From Lviv in Ukraine, Nonsun released their excellent album Blood And Spirit last month, the follow up to their 2018 debut album Black Snow Desert. MetalTalk’s Jools Green spoke with guitarist Goatooth, who was in good spirits, considering the devastating impact of the Russian invasion.
Nonsun announced on 17 April 2022 that their former guitarist Taras Lavriv had died in a battle against Russian occupiers. Lavriv was a militant of the Azov Battalion and also the chief at Dolyna children’s art school. To support Taras’ family, please see the Facebook post below, or place a donation to PayPal using the email firstname.lastname@example.org.
The Nonsun album Blood And Spirit is an ambitious piece that fans of Doom, Drone, Post-Metal, and Avantgarde music will find fascinating, slightly unnerving and a powerfully compelling listen.
There is a notable difference between Black Snow Desert and Blood and Spirit sound-wise. “This wasn’t a deliberate move,” Goatooth says. “After Black Snow Desert was released, I didn’t have a clue what our next record would sound like.”
This change in sound happened naturally. “First of all,” Goatooth says, “there were differences between the writing processes of Black Snow Desert and Blood and Spirit. For Black Snow Desert, I brought some guitar ideas to rehearsals, where Alpha (the drummer) and I were jamming on them and developing them.
“After releasing Black Snow Desert, Alpha didn’t have a possibility to remain a permanent member of Nonsun. But he agreed to record drums for our next album. Alex joined me as a bass player, so the creation of Blood & Spirit was a totally different process. Alex contributed his own musical ideas.”
This was a different way of working for Goatooth. “It was the first time that someone else but me brought the ideas for the future record,” he says. “Another difference is that the songs were written and arranged at home. I made demos based on my and Alex’s ideas. Alpha came up with his drum parts also at home, creating them in midi editors. And only then we went to our rehearsal space to learn them and eventually record.”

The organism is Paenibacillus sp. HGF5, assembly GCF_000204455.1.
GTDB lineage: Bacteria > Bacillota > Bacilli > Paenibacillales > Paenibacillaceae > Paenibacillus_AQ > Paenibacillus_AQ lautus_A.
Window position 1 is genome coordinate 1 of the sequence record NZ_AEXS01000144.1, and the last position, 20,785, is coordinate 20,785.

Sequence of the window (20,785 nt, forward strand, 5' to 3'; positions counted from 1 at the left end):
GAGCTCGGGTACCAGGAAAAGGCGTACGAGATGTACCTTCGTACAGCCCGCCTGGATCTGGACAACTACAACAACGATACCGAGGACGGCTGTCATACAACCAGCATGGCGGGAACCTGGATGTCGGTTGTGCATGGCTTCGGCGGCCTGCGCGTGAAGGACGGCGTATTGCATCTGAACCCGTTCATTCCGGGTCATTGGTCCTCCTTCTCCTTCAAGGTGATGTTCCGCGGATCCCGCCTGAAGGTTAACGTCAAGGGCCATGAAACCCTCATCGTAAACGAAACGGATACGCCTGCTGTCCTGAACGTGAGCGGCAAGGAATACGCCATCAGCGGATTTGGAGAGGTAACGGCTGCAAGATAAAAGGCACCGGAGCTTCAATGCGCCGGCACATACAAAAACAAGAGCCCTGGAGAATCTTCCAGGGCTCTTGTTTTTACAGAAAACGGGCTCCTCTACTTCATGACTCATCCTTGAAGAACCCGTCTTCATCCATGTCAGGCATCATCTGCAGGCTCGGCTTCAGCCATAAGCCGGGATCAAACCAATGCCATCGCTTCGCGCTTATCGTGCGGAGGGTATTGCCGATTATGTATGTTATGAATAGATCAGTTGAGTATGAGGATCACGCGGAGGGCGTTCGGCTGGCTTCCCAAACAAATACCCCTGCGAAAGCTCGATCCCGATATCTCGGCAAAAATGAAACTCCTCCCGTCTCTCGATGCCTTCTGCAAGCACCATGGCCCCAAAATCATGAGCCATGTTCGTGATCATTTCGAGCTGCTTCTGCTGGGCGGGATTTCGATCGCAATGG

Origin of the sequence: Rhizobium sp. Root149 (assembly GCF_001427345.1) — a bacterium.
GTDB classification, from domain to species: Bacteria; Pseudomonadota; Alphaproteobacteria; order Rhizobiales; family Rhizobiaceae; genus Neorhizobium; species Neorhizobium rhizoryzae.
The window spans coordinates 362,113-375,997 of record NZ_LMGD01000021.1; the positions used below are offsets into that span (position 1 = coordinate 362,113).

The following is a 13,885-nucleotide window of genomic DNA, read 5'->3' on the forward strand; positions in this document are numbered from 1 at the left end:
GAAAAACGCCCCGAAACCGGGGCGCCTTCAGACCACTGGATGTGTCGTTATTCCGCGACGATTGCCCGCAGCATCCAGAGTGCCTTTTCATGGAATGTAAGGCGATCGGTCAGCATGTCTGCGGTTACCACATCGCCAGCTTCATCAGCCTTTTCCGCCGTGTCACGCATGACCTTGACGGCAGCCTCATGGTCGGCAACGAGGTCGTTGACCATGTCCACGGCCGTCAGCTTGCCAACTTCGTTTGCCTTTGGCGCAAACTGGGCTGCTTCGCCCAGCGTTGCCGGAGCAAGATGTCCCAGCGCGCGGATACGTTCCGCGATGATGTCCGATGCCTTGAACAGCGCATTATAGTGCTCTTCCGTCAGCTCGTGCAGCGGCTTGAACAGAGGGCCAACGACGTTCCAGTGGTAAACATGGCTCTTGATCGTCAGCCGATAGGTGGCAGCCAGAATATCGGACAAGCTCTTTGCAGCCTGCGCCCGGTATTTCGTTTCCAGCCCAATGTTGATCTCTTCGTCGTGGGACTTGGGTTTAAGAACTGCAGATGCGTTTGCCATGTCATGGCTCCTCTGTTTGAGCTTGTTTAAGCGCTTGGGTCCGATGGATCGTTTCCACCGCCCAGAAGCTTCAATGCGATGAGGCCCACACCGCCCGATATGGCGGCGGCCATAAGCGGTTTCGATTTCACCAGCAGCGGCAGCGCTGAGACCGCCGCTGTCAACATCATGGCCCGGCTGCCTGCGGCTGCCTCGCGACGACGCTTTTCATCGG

Personal troubles were also a factor. “Throughout the period the material for Blood And Spirit was written, I was going through some really painful personal experiences,” Goatooth says. “It’s another reason why the new album turned out to be more emotional, heavier, angrier, and less pensive, melancholic, or ‘romantic’, and less ‘dehumanised’ than Black Snow Desert.”
Blood And Spirit sounds initially like, but isn’t, an instrumental record from a technical perspective. The vocals are delivered in a non-traditional, non-lyrical manner in the form of subtly integrated rumbling, guttural vocalisations and breathy chants.
These are carefully woven into the very fabric of the tracks, often at a barely perceptible level but adding a considerable degree of unnerving dark atmosphere, melding with the lower elements and complementing the higher, often hypnotic riffs.
It is this almost organic growth which makes the band stand out. “I don’t even know what we’re aiming for,” Goatooth says. “If we deliberately choose a direction we want to move towards, it would destroy all the creativity and magic.
“We are not young, and we’ve been influenced by so much different music in our life. I personally now don’t often listen to Metal or rock or pop. Most often, I listen to so-called ‘background’ music with a meditative, therapeutic effect. It’s usually drone, ambient, noise, contemporary classic, new age, avant-garde, free jazz, so-called ‘sleep music’, and anything else in-between.
“But we were hugely influenced by rock and Metal in our younger years, so now, when it comes to expressing some strong negative feelings, for us, it’s the most straightforward way to do it.
“I mean, the creative process for us is like letting all those different influences come out. I hugely respect the artists and bands who were innovators and invented new genres. But I doubt they were consciously aiming for it.”